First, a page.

Archive for the ‘California Politics’ Category

The Key Facts Behind Clinton, Trump State Leads

Monday, March 28th, 2016

clinton-sandersThat Donald Trump and Hillary Clinton are leading their respective presidential contests in California, according to the latest PPIC poll, is not surprising: what is noteworthy is how significantly the Democratic race appears to be affected by independents who are permitted to vote in that contest.

In the closed Republican race, Trump leads with 38%, followed by Ted Cruz at 27% and John Kasich at 14%, assigning to the three candidates the second-place choices of Marco Rubio, who dropped out as the survey ended. The LA Times/USC poll, partly released Sunday*, found similar rankings, with Trump at 37%, Cruz at 30% and Kasich at 12% among registered Republicans but  a virtual tie — Trump 36% over Cruz 35%  – among likely GOP primary voters.

In the Democratic contest, according to PPIC, Clinton leads Bernie Sanders 48-41% among Democrats and independents who say they will vote in the Democratic primary. But among Democrats alone, according to PPIC, Clinton leads Sanders 50-39%. There were too few likely Democratic-voting independents in the sample to break down their vote, but it’s apparent from the results that those independents favor Sanders over Clinton.

obamasunglassesHillary’s Coalition: So how would Clinton boost or at least assure her margin in California among independents? By further emphasizing, as she has already, her strong relationship with President Obama, whose approval rating among Democrats in California is 85-14% positive.

Moreover, while liberals approve of Obama 83-14%, moderates also approve of Obama 50-42%. And while men are about evenly divided, women approve of Obama 56-42% and get this – voters under age 45 (who prefer Sanders 63-22%) also approve of Obama 57-41% — even more than those over age 45 who already prefer Clinton over Sanders 63-27%.

Among Latinos — who approve of Obama 67-32% — Clinton also leads Sanders 58-35%.

In short, the Clinton coalition – Democrats, women, Latinos, older voters, liberals and moderates – represents the sweet spot in statewide California politics. Sanders may run up his margins in congressional districts where younger, very liberal voters are clustered – especially where universities are located. And his best hope is to attract independents who don’t approve of the job Obama has done — a rather perverse appeal for someone seeking the Democratic Party nomination. So with a smart campaign, Clinton should be able to win California.

trumpcruzMiddlin’ California Despite its reputation as the “left coast” where wide-eyed liberals dominate, California voters have historically tended toward rather moderate candidates, whether Democrats or Republicans: Pete Wilson, Gray Davis, Arnold Schwarzenegger and Jerry Brown in recent years.

Where this gets screwy and unpredictable is on the Republican side, where it’s a closed GOP primary that has generally picked the more conservative candidate available to represent the party.

For whatever reason, the most conservative California Republicans thus far prefer Trump with 40% over Cruz at 35% and Kasich at 13%, according to PPIC. Whether that perception will hold through June is uncertain. In the LATimes/USC poll, Cruz was preferred by Tea Party Republicans 46-38% over Trump while the Donald was favored over Cruz among traditional Republicans 35-25%.

The LATimes/USC poll, however, also offered a warning to Trump: while 42% of Republicans said they would enthusiastically vote for him in November and 27% said they would support him reluctantly, another 27% said they would refuse to vote for him. Moreover, while Tea Party Republicans have a favorable view of Trump 62-33%, among traditional Republicans he suffers a 49-44% unfavorable rating.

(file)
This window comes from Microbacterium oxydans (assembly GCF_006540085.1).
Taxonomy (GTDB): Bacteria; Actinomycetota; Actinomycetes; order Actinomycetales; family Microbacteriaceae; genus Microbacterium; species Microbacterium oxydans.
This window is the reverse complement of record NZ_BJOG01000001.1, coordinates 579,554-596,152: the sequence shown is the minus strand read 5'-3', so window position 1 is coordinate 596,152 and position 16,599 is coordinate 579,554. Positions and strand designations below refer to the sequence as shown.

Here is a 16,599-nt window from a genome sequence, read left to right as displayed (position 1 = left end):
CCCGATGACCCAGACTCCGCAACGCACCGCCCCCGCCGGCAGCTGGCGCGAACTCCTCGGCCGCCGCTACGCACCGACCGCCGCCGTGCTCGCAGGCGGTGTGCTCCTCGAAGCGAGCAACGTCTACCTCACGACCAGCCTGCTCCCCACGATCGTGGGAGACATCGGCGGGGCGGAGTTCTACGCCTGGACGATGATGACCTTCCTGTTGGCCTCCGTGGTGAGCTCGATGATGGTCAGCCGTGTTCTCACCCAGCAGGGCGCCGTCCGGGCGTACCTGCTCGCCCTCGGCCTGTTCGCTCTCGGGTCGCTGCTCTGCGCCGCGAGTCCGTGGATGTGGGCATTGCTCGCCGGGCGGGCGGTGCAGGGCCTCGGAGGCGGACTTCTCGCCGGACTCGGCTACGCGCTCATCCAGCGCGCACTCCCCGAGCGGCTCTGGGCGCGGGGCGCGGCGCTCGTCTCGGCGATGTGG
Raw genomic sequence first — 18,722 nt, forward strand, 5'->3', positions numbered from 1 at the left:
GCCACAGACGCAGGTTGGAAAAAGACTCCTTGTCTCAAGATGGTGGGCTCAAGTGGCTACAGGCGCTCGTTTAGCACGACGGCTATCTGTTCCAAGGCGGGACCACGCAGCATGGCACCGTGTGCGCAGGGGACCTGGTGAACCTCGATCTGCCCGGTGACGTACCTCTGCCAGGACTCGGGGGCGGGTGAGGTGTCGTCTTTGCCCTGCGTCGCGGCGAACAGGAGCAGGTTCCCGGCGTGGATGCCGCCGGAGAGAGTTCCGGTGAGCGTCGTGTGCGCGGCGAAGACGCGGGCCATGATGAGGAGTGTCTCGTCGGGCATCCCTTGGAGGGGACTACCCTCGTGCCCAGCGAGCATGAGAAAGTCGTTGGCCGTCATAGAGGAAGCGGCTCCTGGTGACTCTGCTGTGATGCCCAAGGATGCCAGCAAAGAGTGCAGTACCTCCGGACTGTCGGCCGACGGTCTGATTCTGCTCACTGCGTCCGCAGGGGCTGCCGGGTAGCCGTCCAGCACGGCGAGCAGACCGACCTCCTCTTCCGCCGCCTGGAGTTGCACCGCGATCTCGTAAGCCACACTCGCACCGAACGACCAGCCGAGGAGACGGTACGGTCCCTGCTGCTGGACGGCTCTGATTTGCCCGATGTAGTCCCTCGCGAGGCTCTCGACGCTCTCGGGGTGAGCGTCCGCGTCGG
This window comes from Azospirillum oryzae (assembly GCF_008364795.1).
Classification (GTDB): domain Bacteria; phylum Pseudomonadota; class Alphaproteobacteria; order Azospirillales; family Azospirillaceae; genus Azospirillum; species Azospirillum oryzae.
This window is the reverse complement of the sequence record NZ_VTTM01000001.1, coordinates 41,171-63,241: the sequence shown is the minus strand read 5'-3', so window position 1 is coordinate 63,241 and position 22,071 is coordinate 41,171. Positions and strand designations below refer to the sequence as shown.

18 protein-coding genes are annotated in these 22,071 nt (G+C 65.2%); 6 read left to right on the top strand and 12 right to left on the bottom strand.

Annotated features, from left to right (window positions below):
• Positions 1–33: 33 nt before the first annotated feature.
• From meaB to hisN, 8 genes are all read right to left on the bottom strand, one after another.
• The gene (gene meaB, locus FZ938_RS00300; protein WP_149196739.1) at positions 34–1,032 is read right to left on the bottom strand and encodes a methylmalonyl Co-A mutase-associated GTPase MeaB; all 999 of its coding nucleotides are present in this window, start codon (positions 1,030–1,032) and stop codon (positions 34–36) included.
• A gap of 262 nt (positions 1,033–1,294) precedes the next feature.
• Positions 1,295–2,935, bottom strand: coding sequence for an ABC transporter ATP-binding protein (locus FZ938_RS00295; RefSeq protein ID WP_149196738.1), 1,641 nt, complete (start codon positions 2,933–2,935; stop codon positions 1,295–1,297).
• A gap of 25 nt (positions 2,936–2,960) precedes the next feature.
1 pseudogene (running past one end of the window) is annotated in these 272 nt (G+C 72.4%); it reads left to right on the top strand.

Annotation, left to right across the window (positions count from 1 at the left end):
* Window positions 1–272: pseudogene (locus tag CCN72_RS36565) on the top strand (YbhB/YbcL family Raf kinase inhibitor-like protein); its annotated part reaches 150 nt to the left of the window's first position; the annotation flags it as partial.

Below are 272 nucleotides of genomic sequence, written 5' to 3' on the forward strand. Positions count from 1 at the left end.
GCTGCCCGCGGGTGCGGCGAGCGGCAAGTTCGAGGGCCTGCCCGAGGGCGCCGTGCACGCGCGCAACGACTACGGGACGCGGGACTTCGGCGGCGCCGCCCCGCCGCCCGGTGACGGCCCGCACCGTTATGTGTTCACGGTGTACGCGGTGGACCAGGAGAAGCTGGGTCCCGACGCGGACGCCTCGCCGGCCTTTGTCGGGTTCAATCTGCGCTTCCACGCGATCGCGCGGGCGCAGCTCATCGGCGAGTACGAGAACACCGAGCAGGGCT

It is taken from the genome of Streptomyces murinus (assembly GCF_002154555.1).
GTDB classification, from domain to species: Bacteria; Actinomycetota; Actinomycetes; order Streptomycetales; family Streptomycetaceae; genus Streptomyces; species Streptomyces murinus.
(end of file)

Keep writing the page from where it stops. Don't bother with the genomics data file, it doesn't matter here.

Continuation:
Assuming the GOP race is alive and well in June,  Cruz (or Kasich) will have to make the case to California Republicans that Trump is not one of them. Unless they do, it’s likely the New York developer will win the lion’s share of California GOP delegates.

*At the time of this post, the LATimes/USC survey had not released results for the Democratic presidential contest.

Why Trump Voters are Slaves to Authoritarianism

Monday, March 21st, 2016

trumpangerNothing that has been or will be said about Donald Trump has or will dissuade his supporters from voting for the narcissistic New York developer and TV star: their fealty is based on a visceral response to Trump’s virulent, nativistic, protectionist, pie-in-the-sky message.

There’s no other way to explain people who are not turned away when their candidate, asked with whom he is consulting on foreign policy, replies:  “I’m speaking with myself, number one, because I have a very good brain and I’ve said a lot of things.”

All that good reporting, analysis and commentary can accomplish is to provide the information that might prevent those flirting with voting for The Donald from falling into the authoritarian abyss that is Trump World.*

What has become clear is that Trump’s appeal is less political than it is sociological. “Left” and “right” apply only marginally, which is why reporters consistently find people torn between voting for ultra-capitalist Donald Trump or democratic socialist Bernie Sanders – a choice that at first blush is so illogical as to be unbelievable.

nazipartySpringtime for The Donald Until you remember that the group to which Adolph Hitler was elected chairman in July 1921 was the National Socialist German Workers’ Party – the Nationalsozialistische Deutsche Arbeiterpartei.

Now, Bernie Sanders – himself a Jew — is about as far removed from the Nazi Party as one could imagine. But whether or not Donald Trump is actually a fascist – and there are solid arguments pro and con – one thing appears to be true about his supporters: they are authoritarians.

Turns out four simple questions about child rearing – posed in a reputable survey of 1,800 registered voters nationwide – provide the most statistically significant data regarding Trump supporters.

Matthew MacWilliams, founder of MacWilliams Sanders, a political communications firm, and a Ph.D. candidate in political science at the University of Massachusetts, Amherst, asked voters: